NUS ‘Technology in Higher Education’ Charter

The NUS report Student Perspectives on Technology  was released last year. Out of the findings has come a neat little Charter called Technology in Higher Education containing ten recommendations for the adoption of digital technologies within higher education.  

It’s interesting how the impetus for change is coming from the bottom up. The NUS is calling for a modernisation of teaching and learning practices in order to take advantages of the affordances of virtual learning technologies. What is reassuring is that in place of the sector’s initial determinism of early promises of transformation, the Charter recognises the need for investment in staff development and practical support for both staff and students in order to make the most effective use of digital ways of working. The calls for accessibility and inclusion, a regularly revised ICT strategy and holistic management of expectations with regard to the use of the technology are equally welcome. The ten recommendations can be found below. Here’s hoping there are enough open doors and signposted routes onto the relevant decision making processes for the NUS to ensure they can all be adopted.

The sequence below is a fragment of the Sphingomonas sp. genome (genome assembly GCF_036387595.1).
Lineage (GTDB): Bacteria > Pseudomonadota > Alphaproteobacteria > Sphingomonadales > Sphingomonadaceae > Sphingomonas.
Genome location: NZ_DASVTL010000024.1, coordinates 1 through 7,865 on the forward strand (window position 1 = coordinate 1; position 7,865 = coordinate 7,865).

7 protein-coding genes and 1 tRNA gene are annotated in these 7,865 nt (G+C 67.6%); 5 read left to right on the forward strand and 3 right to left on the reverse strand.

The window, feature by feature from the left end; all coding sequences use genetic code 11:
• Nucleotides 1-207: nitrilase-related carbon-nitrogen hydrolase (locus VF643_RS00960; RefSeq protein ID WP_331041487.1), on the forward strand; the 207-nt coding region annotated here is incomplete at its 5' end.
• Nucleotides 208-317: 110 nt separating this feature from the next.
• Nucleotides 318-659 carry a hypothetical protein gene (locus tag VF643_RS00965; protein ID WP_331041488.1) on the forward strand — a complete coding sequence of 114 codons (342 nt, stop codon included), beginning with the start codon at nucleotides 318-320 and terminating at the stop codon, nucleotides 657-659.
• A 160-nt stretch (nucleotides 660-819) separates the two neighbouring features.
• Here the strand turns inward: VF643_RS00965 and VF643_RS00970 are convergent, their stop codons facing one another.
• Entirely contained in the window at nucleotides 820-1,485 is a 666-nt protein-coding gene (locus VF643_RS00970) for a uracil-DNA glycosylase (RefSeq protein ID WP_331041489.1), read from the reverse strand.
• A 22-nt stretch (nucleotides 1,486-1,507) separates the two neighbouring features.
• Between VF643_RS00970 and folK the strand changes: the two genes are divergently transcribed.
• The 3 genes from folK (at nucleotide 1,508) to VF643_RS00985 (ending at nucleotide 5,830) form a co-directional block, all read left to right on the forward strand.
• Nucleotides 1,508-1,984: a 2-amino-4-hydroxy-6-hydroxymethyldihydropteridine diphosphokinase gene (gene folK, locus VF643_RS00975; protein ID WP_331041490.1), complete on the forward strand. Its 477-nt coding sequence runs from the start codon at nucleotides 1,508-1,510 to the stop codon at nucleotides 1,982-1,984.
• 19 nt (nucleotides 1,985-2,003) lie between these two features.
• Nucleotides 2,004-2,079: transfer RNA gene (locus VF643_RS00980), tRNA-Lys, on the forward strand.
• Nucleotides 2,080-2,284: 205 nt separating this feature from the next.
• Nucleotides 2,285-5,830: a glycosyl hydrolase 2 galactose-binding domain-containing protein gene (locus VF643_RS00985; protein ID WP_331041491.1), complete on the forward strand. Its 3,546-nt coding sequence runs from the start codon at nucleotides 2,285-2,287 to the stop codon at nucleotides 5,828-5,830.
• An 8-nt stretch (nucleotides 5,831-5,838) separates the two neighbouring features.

1. All institutions should have an ICT strategy that is regularly revised
  2. Institutions should invest in staff development and should give recognition to the effective use of technology in learning
  3. All staff and students should receive comprehensive and appropriate training and support
  4. Institutions should consider the accessibility and implications of technology-enhanced learning for all student groups
  5. Innovative use of digital technology should be supported by the curriculum design process
  6. Administration should be made more accessible through the use technology, including e-submission, feedback and course management
  7. Institutions should understand and highlight the link between technology-enhanced learning and employability
  8. Using technology to enhance learning and teaching should be a priority when making investment decisions
  9. Institutions should conduct wider research into student demand and perception of technology
  10. Digital technologies should enhance teaching but not be used as a replacement to existing effective practice  

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